Are you working on any exciting new projects now? How do you think that will help people?

My current focus is on the automation of financial planning. A few times each month I jump on a conference call with someone who doesn’t meet our firms minimum to engage, but they still needed specific guidance. I saw it as my fiduciary duty to help, and began developing models to set a beneficial pace for the caller. The reaction to my pro bono advice was fantastic, and it made me feel good to offer the guidance. My new goal is to make customized financial plans available to everyone, at a low cost.

None of us are able to achieve success without some help along the way. Is there a particular person who you are grateful towards who helped get you to where you are? Can you share a story about that?

Warren Buffet was the guest lecturer in one of my classes at business school. What he said was pretty important in my career. Buffet said, “As I look back over my 60 years of investing, I realize I only get one good idea per year.” That changed everything for me. If one of the greatest investors of all time only gets one good idea a year, how can a stock picker have a good idea every day or week? It’s impossible. Focus on your strengths, don’t make bets when the odds are not in your favor. Stick to the basics, diversify, rebalance, and save consistently.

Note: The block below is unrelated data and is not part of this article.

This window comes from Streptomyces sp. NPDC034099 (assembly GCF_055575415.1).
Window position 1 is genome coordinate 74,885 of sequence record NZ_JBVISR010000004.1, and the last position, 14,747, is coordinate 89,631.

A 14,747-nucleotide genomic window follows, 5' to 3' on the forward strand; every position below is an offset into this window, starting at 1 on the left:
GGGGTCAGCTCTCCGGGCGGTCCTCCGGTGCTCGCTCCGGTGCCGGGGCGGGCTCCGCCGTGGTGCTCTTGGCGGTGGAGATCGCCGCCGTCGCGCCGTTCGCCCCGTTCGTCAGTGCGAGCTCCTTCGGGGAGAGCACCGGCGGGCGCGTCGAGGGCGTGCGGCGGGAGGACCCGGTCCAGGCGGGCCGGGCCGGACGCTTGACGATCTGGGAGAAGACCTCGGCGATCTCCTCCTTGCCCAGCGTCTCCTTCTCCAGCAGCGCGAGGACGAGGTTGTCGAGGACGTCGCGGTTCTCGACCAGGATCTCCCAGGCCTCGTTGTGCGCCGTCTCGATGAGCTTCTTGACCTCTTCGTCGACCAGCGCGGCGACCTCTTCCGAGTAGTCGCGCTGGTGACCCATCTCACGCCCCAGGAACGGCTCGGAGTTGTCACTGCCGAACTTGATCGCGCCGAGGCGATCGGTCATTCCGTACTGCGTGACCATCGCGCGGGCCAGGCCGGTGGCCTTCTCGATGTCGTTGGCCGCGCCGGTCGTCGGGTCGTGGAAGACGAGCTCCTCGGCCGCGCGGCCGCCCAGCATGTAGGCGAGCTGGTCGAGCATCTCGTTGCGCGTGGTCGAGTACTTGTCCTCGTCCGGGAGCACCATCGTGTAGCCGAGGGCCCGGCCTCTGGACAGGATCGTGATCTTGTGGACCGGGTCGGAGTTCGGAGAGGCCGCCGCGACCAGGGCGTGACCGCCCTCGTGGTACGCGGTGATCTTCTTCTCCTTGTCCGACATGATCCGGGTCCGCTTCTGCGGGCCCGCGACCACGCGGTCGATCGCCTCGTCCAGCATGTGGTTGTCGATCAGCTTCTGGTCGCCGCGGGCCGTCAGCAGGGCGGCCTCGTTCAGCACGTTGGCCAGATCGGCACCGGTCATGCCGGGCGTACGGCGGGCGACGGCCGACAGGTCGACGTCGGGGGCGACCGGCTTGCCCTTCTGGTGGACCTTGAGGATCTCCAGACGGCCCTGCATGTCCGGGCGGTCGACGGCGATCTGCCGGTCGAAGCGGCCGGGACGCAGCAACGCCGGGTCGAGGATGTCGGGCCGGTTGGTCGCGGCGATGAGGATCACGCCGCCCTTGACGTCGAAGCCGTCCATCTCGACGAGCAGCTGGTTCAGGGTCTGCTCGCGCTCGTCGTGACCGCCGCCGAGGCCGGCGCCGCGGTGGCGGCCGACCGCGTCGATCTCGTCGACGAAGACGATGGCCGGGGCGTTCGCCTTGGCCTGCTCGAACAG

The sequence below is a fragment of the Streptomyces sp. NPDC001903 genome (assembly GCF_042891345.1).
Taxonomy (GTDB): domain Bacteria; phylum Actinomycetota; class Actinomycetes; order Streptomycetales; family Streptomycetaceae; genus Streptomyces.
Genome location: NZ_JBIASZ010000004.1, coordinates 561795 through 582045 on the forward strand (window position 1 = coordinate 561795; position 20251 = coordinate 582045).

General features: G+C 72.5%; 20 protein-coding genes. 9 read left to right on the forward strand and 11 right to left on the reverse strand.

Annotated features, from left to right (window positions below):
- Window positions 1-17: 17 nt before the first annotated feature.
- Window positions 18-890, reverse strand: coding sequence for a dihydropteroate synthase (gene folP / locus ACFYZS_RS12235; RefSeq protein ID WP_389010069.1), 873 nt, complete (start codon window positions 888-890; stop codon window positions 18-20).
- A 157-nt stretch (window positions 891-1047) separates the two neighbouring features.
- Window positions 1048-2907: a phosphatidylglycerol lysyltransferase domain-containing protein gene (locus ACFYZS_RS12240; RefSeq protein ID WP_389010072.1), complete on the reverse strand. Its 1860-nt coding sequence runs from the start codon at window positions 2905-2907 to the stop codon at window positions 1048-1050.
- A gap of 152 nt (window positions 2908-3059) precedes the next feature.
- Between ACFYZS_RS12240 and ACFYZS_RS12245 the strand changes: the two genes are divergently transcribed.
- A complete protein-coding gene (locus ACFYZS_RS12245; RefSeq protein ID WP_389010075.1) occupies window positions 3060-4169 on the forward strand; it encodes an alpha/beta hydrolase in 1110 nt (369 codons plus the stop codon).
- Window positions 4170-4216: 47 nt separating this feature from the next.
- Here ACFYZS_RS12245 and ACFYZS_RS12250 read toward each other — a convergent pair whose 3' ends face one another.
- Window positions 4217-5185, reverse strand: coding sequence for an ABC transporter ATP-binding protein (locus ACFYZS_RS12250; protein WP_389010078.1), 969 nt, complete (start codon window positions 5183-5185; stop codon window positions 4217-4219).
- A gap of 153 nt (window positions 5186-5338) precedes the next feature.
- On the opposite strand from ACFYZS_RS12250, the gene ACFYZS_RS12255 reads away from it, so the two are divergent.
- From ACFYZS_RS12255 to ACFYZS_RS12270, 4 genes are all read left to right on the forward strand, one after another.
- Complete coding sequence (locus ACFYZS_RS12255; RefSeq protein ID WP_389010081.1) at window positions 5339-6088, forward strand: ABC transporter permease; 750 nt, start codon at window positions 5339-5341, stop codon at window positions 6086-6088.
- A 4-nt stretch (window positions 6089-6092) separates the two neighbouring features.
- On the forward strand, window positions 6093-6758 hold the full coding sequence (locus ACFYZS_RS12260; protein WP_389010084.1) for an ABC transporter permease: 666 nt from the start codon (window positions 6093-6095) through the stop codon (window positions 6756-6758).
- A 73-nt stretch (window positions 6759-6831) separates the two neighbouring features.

Let’s shift a bit to what is happening today in the broader world. Many people have become anxious from the dramatic jolts of the news cycle. The fears related to the coronavirus pandemic have understandably heightened a sense of uncertainty and loneliness. From your experience, what are a few ideas that we can use to effectively offer support to our families and loved ones who are feeling anxious? Can you explain?